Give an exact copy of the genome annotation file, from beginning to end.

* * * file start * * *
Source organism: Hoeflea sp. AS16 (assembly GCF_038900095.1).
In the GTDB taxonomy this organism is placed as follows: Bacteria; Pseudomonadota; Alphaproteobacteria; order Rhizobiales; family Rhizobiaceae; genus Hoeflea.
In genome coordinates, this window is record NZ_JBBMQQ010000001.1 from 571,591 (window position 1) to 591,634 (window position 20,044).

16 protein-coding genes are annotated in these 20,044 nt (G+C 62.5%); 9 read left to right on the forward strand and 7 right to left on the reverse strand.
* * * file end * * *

Source organism: Hoeflea sp. AS16 (assembly GCF_038900095.1).
In the GTDB taxonomy this organism is placed as follows: Bacteria; Pseudomonadota; Alphaproteobacteria; order Rhizobiales; family Rhizobiaceae; genus Hoeflea.
In genome coordinates, this window is record NZ_JBBMQQ010000001.1 from 571,591 (window position 1) to 591,634 (window position 20,044).

16 protein-coding genes are annotated in these 20,044 nt (G+C 62.5%); 9 read left to right on the forward strand and 7 right to left on the reverse strand.